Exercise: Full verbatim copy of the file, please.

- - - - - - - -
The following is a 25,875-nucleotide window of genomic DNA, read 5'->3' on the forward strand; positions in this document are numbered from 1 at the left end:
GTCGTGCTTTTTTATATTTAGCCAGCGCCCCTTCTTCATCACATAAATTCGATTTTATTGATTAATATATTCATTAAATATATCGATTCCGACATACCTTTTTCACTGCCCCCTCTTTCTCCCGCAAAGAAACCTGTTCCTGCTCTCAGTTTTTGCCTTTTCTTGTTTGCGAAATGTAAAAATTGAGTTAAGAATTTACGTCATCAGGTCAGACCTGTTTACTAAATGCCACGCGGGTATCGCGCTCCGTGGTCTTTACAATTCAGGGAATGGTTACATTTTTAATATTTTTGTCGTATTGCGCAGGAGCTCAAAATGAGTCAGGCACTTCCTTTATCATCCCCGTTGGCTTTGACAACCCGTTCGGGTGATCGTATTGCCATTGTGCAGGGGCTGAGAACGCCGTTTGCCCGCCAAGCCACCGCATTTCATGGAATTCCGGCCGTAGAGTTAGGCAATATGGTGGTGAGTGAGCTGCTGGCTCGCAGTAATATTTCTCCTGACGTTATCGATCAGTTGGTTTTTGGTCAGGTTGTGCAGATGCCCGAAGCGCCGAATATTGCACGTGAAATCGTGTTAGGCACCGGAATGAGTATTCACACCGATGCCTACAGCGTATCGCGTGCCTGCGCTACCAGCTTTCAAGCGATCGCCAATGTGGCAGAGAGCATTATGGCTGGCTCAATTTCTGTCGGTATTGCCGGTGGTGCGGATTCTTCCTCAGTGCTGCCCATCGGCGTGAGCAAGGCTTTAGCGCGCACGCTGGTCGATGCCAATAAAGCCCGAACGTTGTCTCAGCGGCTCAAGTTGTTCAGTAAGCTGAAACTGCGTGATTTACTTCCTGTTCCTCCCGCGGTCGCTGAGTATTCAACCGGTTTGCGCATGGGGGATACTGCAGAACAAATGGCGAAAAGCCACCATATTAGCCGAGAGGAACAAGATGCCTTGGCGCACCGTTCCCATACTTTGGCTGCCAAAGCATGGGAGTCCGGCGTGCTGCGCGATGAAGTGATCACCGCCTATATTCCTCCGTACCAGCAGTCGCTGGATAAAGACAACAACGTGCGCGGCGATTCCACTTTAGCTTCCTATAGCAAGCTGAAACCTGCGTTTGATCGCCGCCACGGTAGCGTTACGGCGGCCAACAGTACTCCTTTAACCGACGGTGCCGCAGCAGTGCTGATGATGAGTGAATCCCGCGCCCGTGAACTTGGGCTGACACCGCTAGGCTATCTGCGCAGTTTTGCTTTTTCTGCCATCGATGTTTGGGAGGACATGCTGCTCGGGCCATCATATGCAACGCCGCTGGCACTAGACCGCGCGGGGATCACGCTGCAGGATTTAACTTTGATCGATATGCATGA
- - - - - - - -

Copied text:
The following is a 25,875-nucleotide window of genomic DNA, read 5'->3' on the forward strand; positions in this document are numbered from 1 at the left end:
GTCGTGCTTTTTTATATTTAGCCAGCGCCCCTTCTTCATCACATAAATTCGATTTTATTGATTAATATATTCATTAAATATATCGATTCCGACATACCTTTTTCACTGCCCCCTCTTTCTCCCGCAAAGAAACCTGTTCCTGCTCTCAGTTTTTGCCTTTTCTTGTTTGCGAAATGTAAAAATTGAGTTAAGAATTTACGTCATCAGGTCAGACCTGTTTACTAAATGCCACGCGGGTATCGCGCTCCGTGGTCTTTACAATTCAGGGAATGGTTACATTTTTAATATTTTTGTCGTATTGCGCAGGAGCTCAAAATGAGTCAGGCACTTCCTTTATCATCCCCGTTGGCTTTGACAACCCGTTCGGGTGATCGTATTGCCATTGTGCAGGGGCTGAGAACGCCGTTTGCCCGCCAAGCCACCGCATTTCATGGAATTCCGGCCGTAGAGTTAGGCAATATGGTGGTGAGTGAGCTGCTGGCTCGCAGTAATATTTCTCCTGACGTTATCGATCAGTTGGTTTTTGGTCAGGTTGTGCAGATGCCCGAAGCGCCGAATATTGCACGTGAAATCGTGTTAGGCACCGGAATGAGTATTCACACCGATGCCTACAGCGTATCGCGTGCCTGCGCTACCAGCTTTCAAGCGATCGCCAATGTGGCAGAGAGCATTATGGCTGGCTCAATTTCTGTCGGTATTGCCGGTGGTGCGGATTCTTCCTCAGTGCTGCCCATCGGCGTGAGCAAGGCTTTAGCGCGCACGCTGGTCGATGCCAATAAAGCCCGAACGTTGTCTCAGCGGCTCAAGTTGTTCAGTAAGCTGAAACTGCGTGATTTACTTCCTGTTCCTCCCGCGGTCGCTGAGTATTCAACCGGTTTGCGCATGGGGGATACTGCAGAACAAATGGCGAAAAGCCACCATATTAGCCGAGAGGAACAAGATGCCTTGGCGCACCGTTCCCATACTTTGGCTGCCAAAGCATGGGAGTCCGGCGTGCTGCGCGATGAAGTGATCACCGCCTATATTCCTCCGTACCAGCAGTCGCTGGATAAAGACAACAACGTGCGCGGCGATTCCACTTTAGCTTCCTATAGCAAGCTGAAACCTGCGTTTGATCGCCGCCACGGTAGCGTTACGGCGGCCAACAGTACTCCTTTAACCGACGGTGCCGCAGCAGTGCTGATGATGAGTGAATCCCGCGCCCGTGAACTTGGGCTGACACCGCTAGGCTATCTGCGCAGTTTTGCTTTTTCTGCCATCGATGTTTGGGAGGACATGCTGCTCGGGCCATCATATGCAACGCCGCTGGCACTAGACCGCGCGGGGATCACGCTGCAGGATTTAACTTTGATCGATATGCATGA